Judith Ehrlich was quick to leap at the idea of a documentary about WikiLeaks honcho Julian Assange. Too quick, it turned out. “I pitched it to HBO in June  and no one had ever heard of him,” recalled the co-director (with Rick Goldsmith) of The Most Dangerous Man in America: Daniel Ellsberg and the Pentagon Papers, the Academy Award-nominated doc about another famous whistleblower. Then U.S. soldier Bradley Manning was busted and placed in solitary confinement for allegedly supplying classified information to WikiLeaks. “By summer, when I came back, lots of people knew about [Assange],” Ehrlich wryly observed. “In the meantime, lots of people got on the story.”
Leading the pack was Oscar winner Alex Gibney (Taxi to the Dark Side), whose Assange doc is bankrolled by that radical underground bastion, Universal Pictures. (Count me among those who think Gibney’s movies, with their conspicuous overuse of pricey classic rock songs, are a little too well-funded.) So Ehrlich shifted her focus to one of Assange’s European allies, Birgitta Jonsdottir, a member of the Icelandic Parliament who happens to be a Buddhist, an anarchist and a single mother of three.
Jonsdottir is the sponsor of a proposal, the Icelandic Modern Media Initiative (IMMI), whose aim is to make that country a haven for journalists, publishers and everyone else looking for a safe place to store their information in the Internet age. Based on an idea of Assange’s—Iceland is the only place WikiLeaks has an office, not coincidentally—the IMMI derives from a belief that governments should be more transparent and the privacy of individuals needs to be better protected.
“The idea is there’s got to be a new paradigm of how information is shared, without borders,” Ehrlich explained. “And they’re trying to get ahead on this issue.”
The title that Ehrlich’s kicking around is Iceland: The Mouse That Roared, which has a witty double meaning, especially if accompanied by an image of a computer mouse.
To illustrate the implications of Iceland’s leadership in this area, Ehrlich cited illegal immigrants on the Mexican-U.S. border south of San Diego. “They shoot video on their phone cameras and pot it on their site, and they’re moving their server to Iceland to protect from being shut down.”
Ehrlich trekked to Iceland in September and again in January to interview Jonsdottir. It’s a pleasure shooting in the small Nordic country, the East Bay filmmaker reported, especially Parliament. “It’s a much less bureaucratic place. We come in with a cameraman, five cases of stuff, no one says a word to us. It’s a trusting small-town kind of place.”
So small town, in fact, that Jonsdottir’s high school boyfriend is the current mayor of Reykjavik. When he took office, he reportedly declared no one could be in his administration unless they’d seen all the episodes of “The Wire.”
It’s a small world, too. Ehrlich is friends with a fellow named Aegir Gudmundsson, one of a group of 13 Icelandic students enrolled at the S.F. Art Institute in the 1980s. Gudmundsson got his master’s in film from S.F. State and eventually returned home to become a cameraman. So Ehrlich doesn’t have to catch an international flight every time something interesting happens in Iceland, although she expects to make a couple of trips this year.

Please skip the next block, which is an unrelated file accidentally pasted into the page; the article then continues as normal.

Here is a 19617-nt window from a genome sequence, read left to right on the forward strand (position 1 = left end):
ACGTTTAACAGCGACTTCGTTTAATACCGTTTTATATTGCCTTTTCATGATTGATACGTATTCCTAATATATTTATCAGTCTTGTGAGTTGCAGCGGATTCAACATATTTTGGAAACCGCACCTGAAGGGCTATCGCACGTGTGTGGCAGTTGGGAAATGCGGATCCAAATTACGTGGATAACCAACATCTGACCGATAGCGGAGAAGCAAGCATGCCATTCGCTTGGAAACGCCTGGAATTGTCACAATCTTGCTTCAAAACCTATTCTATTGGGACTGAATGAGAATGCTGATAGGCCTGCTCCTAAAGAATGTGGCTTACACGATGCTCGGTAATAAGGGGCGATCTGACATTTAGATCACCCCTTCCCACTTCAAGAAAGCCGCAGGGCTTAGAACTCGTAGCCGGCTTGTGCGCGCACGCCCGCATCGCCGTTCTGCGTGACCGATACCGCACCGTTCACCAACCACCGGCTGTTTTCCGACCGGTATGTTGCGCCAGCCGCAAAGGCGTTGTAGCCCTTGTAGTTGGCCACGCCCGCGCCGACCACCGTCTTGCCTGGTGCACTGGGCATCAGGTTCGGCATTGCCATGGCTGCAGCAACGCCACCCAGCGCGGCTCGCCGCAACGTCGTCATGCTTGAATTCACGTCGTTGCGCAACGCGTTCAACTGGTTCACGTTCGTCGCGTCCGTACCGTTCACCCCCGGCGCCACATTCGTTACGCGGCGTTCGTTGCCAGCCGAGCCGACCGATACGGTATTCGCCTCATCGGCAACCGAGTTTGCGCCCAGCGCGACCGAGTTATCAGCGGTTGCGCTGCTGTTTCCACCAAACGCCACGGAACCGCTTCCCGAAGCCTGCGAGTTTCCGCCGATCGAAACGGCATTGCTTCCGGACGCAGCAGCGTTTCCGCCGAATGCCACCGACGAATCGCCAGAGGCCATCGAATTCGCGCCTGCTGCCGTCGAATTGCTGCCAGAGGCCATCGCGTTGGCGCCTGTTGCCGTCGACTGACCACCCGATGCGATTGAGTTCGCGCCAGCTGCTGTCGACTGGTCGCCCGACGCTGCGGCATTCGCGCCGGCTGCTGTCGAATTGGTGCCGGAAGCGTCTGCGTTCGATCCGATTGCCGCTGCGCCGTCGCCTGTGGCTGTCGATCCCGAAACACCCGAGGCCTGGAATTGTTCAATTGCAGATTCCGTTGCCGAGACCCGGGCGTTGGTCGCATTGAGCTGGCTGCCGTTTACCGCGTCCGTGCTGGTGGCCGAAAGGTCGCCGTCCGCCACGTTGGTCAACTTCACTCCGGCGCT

Ehrlich is in the early stages, and benefited from a couple of grants from small foundations to get started. She attended IDFA (International Documentary Film Festival Amsterdam) last November, where she got some interest from Swedish television
The filmmaker confided she’s still trying to get a handle on the story, although she’s confident she has a compelling character at its center. Jonsdottir is the youngest poet ever published in her country and was an early pioneer of using the Internet for poetry and art.
She was also a Kirby vacuum cleaner saleswoman in New Jersey at one point in her life, although that fascinating detail will likely have no bearing on the doc’s core themes.
“It’s a film about the global struggle for free speech in the Internet age,” Ehrlich declared. “I hope to include Dan [Ellsberg] in the story, because it’s about the transition from the old paradigm to the new—the world of whistle-blowing and how it’s changed.”
Notes from the Underground
Gregg Araki’s Kaboom received the Audience Award for Best Narrative Feature at the 13th S.F. IndieFest. Other winners were Free Radicals (documentary), Mars (animated film), Bathing and the Single Girl (narrative short) and Burning Wigs of Sedition (music video). An anonymous donor bequeathed inaugural cash prizes of $1,000 to Shiva and Yoav Potash for Food Stamped and $500 to Christine Elise McCarthy for Bathing and the Single Girl. … Lynn Hershman Leeson’s !Women Art Revolution screens March 3 at MOMA in New York (with an intro by Gloria Steinem) and opens June 3 at IFC Center in New York. … Ray Telles’ The Storm That Swept Mexico (story here) finally has a national PBS airdate: May 15.
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